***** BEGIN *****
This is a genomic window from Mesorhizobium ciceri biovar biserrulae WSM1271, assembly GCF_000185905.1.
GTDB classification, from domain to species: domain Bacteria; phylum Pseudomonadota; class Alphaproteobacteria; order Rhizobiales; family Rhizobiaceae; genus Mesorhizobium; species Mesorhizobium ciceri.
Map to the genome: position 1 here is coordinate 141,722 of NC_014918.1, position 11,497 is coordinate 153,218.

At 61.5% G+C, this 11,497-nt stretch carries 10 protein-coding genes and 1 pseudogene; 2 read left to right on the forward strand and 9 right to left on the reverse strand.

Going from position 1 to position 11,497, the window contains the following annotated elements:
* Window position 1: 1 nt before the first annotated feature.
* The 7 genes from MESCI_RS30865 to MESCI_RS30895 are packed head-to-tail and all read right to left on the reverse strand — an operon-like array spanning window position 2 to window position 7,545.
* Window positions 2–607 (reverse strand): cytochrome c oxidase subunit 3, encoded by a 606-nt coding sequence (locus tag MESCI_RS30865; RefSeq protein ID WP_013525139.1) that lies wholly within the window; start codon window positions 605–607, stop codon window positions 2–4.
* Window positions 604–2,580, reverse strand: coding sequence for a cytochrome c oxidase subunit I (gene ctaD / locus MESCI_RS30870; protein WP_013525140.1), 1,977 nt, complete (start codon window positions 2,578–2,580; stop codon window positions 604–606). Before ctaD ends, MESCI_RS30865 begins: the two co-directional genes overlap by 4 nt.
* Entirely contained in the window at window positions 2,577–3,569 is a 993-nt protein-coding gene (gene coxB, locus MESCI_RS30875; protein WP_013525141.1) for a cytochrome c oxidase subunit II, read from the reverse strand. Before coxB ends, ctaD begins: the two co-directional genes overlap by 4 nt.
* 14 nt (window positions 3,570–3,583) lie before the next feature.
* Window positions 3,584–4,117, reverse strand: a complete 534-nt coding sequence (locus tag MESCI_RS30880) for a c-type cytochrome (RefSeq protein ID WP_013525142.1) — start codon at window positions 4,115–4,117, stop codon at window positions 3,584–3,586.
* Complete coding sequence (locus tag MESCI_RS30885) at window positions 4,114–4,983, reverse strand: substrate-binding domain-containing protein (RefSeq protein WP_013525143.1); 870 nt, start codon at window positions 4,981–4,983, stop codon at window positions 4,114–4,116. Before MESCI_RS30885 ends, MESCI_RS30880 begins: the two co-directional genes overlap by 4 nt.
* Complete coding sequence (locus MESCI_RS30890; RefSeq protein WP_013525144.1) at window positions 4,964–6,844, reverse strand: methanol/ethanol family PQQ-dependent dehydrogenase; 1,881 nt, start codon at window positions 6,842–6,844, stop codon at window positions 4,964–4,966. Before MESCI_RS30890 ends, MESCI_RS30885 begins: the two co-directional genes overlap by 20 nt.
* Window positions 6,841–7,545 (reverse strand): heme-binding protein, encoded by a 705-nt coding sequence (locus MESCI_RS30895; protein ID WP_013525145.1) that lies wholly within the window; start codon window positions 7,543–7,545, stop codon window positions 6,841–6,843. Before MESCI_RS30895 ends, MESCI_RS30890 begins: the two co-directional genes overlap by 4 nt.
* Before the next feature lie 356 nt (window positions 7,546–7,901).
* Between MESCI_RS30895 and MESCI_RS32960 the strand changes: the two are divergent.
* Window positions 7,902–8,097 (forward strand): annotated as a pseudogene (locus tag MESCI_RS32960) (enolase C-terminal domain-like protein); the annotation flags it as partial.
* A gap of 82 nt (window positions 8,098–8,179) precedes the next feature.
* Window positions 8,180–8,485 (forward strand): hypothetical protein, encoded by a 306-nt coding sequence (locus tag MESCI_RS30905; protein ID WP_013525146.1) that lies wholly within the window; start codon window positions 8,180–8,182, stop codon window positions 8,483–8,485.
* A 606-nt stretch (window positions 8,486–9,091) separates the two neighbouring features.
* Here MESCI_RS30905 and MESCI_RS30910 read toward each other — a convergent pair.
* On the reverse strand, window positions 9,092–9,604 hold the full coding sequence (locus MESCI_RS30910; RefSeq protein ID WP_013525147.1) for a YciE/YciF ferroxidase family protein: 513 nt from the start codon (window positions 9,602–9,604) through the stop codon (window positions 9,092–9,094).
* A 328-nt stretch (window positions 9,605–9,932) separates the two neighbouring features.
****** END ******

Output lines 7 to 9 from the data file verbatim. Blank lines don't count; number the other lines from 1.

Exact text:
* The 7 genes from MESCI_RS30865 to MESCI_RS30895 are packed head-to-tail and all read right to left on the reverse strand — an operon-like array spanning window position 2 to window position 7,545.
* Window positions 2–607 (reverse strand): cytochrome c oxidase subunit 3, encoded by a 606-nt coding sequence (locus tag MESCI_RS30865; RefSeq protein ID WP_013525139.1) that lies wholly within the window; start codon window positions 605–607, stop codon window positions 2–4.
* Window positions 604–2,580, reverse strand: coding sequence for a cytochrome c oxidase subunit I (gene ctaD / locus MESCI_RS30870; protein WP_013525140.1), 1,977 nt, complete (start codon window positions 2,578–2,580; stop codon window positions 604–606). Before ctaD ends, MESCI_RS30865 begins: the two co-directional genes overlap by 4 nt.